"Washington's policy of supply-oriented intervention inevitably 
improves the efficiencies and entrepreneurial skills of traffickers," 
said Paul Gootenberg, who wrote the book "Andean Cocaine."

The balloon effect -- and its consequences -- is coming full circle 
in the jungle valleys of central Peru, the cocaine industry's storied cradle.

In late April, a faction of the Shining Path, the rebel group held 
responsible for tens of thousands of deaths from 1980 to 2000 during 
its war against the government, killed two eradicators and one police 
officer here in central Peru.

This is the same region that experienced the first cocaine boom in 
the 19th century, after German chemists developed the formula for 
making cocaine from the coca leaf, feeding a legal trade in the 
United States and Europe. Sigmund Freud was among its early users.

By the 1970s, with cocaine illegal here and Peru's government 
outlawing much of the new coca cultivation in the country, Colombian 
drug lords put in motion another boom, exporting Peruvian coca leaf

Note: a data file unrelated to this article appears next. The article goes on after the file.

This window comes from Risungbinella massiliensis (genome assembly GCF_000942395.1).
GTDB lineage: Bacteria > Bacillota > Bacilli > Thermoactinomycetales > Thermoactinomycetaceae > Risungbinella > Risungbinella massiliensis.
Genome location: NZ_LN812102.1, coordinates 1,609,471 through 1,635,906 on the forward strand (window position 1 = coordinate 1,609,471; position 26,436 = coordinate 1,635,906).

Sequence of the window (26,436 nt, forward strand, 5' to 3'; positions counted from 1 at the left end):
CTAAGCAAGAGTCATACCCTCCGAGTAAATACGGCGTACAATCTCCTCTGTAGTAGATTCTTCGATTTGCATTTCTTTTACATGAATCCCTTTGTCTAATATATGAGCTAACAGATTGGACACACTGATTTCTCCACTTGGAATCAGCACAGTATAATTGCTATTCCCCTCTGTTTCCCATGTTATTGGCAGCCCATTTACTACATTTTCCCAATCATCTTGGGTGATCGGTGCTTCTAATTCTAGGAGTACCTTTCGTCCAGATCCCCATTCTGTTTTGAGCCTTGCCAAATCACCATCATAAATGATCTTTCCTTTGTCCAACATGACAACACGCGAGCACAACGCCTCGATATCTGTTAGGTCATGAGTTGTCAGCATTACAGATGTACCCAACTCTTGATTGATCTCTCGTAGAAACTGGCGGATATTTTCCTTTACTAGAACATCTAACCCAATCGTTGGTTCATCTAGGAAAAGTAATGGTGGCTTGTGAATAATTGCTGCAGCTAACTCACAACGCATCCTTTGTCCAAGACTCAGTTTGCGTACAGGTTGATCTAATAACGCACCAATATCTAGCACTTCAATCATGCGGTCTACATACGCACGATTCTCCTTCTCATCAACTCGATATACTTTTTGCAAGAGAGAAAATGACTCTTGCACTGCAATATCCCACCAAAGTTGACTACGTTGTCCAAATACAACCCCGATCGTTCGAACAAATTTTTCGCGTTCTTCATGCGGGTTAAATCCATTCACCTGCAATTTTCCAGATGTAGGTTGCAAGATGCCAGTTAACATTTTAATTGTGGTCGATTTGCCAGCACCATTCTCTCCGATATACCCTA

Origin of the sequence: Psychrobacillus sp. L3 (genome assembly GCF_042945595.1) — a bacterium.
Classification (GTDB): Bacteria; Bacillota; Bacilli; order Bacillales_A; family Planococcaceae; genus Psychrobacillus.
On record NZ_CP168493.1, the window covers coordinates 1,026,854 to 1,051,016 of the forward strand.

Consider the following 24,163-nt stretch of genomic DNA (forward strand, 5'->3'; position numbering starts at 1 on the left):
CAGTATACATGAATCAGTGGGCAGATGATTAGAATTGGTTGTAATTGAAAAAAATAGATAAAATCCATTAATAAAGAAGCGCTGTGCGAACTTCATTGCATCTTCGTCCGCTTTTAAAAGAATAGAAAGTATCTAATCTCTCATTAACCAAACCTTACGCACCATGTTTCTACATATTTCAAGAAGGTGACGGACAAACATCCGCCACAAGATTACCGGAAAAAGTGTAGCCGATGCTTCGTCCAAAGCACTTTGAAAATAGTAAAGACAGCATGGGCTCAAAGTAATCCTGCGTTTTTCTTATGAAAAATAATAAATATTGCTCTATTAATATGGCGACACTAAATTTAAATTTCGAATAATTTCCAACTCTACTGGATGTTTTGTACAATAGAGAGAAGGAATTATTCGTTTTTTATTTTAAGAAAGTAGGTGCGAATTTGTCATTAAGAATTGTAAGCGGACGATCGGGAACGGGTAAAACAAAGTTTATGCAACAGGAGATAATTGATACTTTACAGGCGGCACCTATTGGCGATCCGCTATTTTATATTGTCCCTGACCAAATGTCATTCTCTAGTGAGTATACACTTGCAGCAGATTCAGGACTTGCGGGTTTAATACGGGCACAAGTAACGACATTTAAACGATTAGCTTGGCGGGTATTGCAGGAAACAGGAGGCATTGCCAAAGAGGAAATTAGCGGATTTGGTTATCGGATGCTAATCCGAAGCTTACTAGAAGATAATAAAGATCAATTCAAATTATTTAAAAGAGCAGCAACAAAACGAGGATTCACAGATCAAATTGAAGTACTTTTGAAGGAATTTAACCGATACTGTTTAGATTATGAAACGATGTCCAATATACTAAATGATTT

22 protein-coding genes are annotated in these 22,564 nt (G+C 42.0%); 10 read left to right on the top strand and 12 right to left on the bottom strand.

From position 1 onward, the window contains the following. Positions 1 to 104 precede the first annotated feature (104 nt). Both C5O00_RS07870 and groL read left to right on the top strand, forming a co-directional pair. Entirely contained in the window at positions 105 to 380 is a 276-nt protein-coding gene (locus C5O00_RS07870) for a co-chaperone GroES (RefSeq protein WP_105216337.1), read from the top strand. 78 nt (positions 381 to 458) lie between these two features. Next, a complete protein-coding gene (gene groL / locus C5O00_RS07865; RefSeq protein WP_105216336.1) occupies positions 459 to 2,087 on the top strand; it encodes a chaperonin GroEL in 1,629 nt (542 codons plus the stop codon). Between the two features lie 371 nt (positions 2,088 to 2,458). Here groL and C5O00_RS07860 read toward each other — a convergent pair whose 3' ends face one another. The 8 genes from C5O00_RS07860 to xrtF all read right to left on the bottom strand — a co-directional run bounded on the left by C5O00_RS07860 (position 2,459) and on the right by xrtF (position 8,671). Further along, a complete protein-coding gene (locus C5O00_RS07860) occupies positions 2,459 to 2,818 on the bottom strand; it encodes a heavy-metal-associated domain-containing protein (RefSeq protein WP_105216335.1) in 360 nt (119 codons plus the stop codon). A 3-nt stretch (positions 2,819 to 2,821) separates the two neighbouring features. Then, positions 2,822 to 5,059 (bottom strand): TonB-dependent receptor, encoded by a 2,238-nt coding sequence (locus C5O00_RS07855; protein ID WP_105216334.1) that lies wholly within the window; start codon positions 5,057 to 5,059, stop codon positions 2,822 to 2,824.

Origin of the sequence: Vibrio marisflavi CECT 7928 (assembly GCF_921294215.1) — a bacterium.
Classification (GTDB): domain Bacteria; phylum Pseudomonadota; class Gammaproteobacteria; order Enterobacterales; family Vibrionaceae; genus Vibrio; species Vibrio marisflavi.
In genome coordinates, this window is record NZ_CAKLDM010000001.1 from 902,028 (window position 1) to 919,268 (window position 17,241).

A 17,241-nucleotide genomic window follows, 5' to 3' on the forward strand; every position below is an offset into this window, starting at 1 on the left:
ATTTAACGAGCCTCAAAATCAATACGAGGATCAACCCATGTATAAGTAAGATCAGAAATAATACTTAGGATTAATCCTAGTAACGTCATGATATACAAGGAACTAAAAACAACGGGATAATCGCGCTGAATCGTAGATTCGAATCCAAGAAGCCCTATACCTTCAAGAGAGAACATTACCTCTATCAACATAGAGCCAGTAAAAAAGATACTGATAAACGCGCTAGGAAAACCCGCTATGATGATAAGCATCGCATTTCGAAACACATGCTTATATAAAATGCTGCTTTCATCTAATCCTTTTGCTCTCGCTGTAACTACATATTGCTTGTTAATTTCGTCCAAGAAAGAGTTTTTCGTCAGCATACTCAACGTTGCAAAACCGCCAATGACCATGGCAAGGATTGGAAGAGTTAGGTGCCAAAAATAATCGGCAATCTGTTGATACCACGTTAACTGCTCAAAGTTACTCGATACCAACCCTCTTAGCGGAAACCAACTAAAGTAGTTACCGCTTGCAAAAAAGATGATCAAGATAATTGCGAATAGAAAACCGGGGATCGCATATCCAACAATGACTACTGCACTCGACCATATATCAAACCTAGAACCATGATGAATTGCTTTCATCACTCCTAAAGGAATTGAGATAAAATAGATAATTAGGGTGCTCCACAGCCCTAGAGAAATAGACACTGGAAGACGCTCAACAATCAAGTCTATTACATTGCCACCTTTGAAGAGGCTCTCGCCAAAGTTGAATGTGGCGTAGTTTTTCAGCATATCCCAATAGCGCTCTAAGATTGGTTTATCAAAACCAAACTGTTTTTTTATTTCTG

to cocaine laboratories across the border. Columns of the Shining 
Path later worked to protect farmers growing coca in the region, 
consolidating Peru as the world's top coca grower.

In the 1990s, President Alberto Fujimori militarized the region to 
crush the Shining Path, lowering cultivation levels. Now many farmers 
are planting coca once again. "Coca lets us feed our children," said 
Jacinta Rojas, 45, a grower near Tingo Maria, explaining that coca 
can be harvested up to five times a year, compared with one or two 
harvests for crops like cacao.

The resurgence of Peru's cocaine trade is on display in Tingo Maria, 
a bustling town that suffered when coca growing plunged during the